"Barnet har et eple."

Translation:The child has an apple.

May 21, 2015

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Barnet sounds likes barna with this TTS.


They do sound very similar in real speech too, but you will slowly learn to differentiate better as you listen to more and more Norwegian :) Imagine even in an English accent, the sound difference between "barnuh" and "barnah" is very subtle.


20'000 Norwegian points later, and I still think this particular recording sounds rather like barna than barnet...


Is there any advice you can give between differentiating between the two by ear? Or are there any additional resources that might make the distinction easier (beyond simply chatting more with my Norwegian friends)?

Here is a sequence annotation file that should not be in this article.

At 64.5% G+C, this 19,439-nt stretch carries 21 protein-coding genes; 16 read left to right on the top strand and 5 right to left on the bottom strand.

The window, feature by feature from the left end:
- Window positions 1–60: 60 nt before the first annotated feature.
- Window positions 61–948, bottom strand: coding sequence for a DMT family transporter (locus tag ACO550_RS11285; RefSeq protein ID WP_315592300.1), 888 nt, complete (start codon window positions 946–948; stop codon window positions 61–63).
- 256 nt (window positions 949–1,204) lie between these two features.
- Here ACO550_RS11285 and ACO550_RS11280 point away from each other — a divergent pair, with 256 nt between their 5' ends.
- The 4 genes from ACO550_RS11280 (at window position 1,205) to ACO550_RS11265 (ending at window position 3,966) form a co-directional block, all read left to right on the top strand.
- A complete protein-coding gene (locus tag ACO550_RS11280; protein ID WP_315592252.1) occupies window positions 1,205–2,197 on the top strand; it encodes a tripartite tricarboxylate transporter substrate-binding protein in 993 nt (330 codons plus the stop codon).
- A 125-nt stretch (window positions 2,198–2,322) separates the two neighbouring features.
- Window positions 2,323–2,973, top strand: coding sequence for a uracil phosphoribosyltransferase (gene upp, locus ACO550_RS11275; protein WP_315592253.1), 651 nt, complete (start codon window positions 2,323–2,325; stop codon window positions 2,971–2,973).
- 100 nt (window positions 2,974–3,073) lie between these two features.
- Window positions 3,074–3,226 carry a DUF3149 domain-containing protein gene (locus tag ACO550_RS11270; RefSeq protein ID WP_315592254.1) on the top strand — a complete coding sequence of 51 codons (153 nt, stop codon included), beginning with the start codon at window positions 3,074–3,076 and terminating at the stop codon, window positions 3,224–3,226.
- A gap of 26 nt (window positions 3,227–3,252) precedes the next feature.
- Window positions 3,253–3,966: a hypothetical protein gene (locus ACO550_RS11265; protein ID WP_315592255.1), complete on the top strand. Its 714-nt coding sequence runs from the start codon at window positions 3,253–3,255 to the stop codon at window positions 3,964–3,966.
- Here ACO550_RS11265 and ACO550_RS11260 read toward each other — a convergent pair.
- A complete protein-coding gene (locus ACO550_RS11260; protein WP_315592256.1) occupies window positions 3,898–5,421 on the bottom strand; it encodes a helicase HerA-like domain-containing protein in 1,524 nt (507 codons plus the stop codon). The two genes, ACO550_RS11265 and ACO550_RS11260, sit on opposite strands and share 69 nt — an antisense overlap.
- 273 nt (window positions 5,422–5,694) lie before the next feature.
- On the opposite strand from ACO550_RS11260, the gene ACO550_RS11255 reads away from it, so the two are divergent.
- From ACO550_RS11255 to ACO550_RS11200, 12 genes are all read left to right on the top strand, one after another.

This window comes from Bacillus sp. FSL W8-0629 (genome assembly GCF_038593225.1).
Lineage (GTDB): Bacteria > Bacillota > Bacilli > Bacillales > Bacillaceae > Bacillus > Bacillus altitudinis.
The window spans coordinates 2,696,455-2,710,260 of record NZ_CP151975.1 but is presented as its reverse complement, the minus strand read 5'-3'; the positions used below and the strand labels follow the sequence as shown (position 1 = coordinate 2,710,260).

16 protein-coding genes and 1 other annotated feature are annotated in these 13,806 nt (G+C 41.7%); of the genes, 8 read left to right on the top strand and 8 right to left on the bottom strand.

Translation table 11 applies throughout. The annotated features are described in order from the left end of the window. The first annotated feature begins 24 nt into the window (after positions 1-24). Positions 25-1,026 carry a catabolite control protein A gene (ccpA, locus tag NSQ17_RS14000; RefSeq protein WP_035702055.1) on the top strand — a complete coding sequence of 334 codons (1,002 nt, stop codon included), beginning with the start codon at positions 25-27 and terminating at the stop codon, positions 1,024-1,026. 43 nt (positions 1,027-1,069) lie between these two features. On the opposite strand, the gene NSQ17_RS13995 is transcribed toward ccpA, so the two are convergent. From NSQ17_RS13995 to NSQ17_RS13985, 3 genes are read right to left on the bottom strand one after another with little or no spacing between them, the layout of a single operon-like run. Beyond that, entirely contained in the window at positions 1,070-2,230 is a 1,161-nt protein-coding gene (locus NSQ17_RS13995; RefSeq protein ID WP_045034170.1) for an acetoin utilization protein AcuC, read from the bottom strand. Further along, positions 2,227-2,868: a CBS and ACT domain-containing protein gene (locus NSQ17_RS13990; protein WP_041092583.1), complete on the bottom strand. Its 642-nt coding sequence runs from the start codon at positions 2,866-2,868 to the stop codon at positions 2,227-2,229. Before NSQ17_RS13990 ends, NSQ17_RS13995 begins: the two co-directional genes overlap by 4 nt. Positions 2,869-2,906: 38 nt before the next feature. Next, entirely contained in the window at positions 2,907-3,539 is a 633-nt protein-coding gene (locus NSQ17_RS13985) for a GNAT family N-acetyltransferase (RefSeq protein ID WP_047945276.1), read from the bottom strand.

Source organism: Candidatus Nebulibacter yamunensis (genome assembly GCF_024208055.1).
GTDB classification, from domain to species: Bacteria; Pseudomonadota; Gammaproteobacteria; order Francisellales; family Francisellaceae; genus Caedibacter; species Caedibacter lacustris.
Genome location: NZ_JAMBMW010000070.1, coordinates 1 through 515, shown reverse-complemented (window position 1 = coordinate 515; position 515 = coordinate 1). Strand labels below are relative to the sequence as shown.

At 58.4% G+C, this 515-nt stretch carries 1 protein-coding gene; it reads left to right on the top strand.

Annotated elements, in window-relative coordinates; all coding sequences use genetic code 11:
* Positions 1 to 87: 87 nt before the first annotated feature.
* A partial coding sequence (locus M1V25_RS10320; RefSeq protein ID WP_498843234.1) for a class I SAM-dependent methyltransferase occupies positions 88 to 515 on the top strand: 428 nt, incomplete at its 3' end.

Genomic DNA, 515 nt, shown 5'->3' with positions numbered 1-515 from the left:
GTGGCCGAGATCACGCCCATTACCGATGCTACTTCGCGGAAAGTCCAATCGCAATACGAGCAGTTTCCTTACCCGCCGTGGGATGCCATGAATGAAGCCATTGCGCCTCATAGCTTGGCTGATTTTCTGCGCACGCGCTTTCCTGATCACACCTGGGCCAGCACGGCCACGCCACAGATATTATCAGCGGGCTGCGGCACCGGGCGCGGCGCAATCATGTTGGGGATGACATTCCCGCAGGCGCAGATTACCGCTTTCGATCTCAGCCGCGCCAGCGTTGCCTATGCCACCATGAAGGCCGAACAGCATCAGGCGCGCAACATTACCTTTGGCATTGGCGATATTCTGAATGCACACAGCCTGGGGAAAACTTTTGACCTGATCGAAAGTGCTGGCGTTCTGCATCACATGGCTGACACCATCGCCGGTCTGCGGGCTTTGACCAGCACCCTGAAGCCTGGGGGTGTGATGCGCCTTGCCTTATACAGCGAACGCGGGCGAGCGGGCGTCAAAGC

I'm a native speaker and I agree. The voice is rather unclear. I played her voice 3 times to make sure I didn't mishear her based on previous lessons, and I still failed.


Tired of apples!


You know what they say; an apple a lesson keeps the doctor away.


An apple a day keeps the owl away


I am confused. Barn = child/children, Barnet means the child/children. So what does barna mean? And why do we need that word?


Et barn, a child

Barnet, the child

Barn, [some] children

Barna, the children

Note that the definite plural barna is irregular in its construction, as you would commonly expect it to be "barnene" but it's not.

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